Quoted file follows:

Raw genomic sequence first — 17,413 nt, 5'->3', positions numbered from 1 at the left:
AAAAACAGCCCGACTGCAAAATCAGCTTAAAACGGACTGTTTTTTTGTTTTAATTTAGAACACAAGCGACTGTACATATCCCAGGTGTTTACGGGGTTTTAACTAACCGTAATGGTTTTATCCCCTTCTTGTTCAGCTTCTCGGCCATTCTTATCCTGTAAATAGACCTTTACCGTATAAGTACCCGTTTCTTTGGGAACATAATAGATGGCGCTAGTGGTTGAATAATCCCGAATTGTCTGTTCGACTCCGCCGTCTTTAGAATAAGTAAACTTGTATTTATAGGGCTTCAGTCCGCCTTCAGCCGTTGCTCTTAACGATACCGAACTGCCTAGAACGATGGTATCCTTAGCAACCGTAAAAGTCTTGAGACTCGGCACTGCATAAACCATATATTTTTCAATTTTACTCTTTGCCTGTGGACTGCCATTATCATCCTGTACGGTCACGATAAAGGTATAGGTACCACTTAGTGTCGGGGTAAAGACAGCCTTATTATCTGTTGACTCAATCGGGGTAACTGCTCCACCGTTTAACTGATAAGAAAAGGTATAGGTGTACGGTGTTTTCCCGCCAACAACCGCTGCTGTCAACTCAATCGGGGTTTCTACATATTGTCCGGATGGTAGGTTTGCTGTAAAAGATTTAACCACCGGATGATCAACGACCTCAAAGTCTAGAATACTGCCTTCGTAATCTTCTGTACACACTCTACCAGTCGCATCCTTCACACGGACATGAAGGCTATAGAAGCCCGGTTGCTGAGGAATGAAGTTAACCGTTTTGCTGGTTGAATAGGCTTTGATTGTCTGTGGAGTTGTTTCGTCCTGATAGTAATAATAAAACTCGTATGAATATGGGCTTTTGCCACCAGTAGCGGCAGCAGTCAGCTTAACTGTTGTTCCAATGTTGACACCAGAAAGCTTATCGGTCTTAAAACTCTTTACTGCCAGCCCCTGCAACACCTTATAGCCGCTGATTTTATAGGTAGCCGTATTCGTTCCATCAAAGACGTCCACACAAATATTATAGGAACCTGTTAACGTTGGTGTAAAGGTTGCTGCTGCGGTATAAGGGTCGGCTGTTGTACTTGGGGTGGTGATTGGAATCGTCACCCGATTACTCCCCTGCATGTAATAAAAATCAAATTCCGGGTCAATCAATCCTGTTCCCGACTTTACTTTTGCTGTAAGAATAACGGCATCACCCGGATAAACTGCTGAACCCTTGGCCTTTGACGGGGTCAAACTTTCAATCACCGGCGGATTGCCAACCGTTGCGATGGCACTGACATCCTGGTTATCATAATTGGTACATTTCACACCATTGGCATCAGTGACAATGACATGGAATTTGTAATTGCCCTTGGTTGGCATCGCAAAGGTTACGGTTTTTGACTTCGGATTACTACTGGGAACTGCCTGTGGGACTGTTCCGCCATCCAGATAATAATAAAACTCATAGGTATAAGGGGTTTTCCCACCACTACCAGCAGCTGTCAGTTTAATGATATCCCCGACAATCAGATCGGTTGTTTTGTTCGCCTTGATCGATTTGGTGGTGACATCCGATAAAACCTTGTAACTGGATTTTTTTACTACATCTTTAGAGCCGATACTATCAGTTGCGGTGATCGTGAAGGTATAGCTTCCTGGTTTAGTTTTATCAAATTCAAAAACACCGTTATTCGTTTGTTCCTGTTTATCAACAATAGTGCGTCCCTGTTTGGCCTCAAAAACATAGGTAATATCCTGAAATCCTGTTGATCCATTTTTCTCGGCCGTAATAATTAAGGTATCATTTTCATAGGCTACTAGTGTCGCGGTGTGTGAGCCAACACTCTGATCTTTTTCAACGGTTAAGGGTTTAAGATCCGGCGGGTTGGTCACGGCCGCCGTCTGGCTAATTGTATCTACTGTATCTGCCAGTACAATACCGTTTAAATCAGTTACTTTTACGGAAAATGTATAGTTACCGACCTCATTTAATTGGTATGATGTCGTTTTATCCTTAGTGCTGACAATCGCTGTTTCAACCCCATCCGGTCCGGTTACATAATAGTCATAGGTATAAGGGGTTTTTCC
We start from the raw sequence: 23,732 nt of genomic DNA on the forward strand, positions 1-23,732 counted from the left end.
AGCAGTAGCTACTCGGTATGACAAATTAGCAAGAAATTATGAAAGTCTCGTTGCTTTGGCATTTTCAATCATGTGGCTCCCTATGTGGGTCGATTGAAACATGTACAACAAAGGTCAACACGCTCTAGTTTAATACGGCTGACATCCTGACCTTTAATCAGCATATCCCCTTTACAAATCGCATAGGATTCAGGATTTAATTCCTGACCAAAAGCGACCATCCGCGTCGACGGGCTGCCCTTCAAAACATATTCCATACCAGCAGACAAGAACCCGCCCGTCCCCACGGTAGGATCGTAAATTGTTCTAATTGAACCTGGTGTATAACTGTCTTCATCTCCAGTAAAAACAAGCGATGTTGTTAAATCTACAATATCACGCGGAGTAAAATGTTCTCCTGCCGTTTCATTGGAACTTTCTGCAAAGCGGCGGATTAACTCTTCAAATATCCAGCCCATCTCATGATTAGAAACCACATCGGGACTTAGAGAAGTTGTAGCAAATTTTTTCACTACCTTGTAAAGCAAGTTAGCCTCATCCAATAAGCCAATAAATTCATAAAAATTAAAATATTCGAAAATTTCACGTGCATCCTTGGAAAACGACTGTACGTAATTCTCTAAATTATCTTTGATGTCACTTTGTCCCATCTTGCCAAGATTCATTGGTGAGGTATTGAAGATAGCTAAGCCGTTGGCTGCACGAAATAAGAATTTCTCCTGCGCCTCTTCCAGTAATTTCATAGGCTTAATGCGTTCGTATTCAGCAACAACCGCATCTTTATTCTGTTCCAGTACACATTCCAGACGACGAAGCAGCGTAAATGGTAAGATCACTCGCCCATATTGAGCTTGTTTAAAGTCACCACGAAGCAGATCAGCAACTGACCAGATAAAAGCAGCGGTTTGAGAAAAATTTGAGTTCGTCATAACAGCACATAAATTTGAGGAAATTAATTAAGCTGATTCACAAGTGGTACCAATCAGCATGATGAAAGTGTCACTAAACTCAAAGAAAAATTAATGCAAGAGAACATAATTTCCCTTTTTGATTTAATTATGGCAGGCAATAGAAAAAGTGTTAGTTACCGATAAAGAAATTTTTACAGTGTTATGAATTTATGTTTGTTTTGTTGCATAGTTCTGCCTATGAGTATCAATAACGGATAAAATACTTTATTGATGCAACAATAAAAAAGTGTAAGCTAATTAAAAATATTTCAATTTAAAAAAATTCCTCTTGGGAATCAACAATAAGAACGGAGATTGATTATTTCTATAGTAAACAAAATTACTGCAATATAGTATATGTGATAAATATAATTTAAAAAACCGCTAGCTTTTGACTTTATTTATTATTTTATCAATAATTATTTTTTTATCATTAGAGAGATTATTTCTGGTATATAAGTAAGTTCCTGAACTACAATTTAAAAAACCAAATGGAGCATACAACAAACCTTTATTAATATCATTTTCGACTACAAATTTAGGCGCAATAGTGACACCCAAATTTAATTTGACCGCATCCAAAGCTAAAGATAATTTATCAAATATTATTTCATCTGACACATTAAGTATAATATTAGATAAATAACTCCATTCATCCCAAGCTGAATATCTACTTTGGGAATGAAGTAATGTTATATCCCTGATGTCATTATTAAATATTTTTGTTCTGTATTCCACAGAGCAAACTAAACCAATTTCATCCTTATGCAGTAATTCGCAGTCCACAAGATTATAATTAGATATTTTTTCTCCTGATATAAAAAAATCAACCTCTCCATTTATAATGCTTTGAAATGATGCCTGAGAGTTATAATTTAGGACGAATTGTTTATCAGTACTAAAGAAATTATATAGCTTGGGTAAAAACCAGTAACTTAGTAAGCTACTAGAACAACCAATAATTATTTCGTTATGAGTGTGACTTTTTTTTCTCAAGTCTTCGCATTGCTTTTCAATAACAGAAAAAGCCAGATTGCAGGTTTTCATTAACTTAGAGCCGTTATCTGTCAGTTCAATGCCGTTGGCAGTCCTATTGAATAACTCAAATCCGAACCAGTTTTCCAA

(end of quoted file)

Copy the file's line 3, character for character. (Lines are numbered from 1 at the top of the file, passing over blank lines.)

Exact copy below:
We start from the raw sequence: 23,732 nt of genomic DNA on the forward strand, positions 1-23,732 counted from the left end.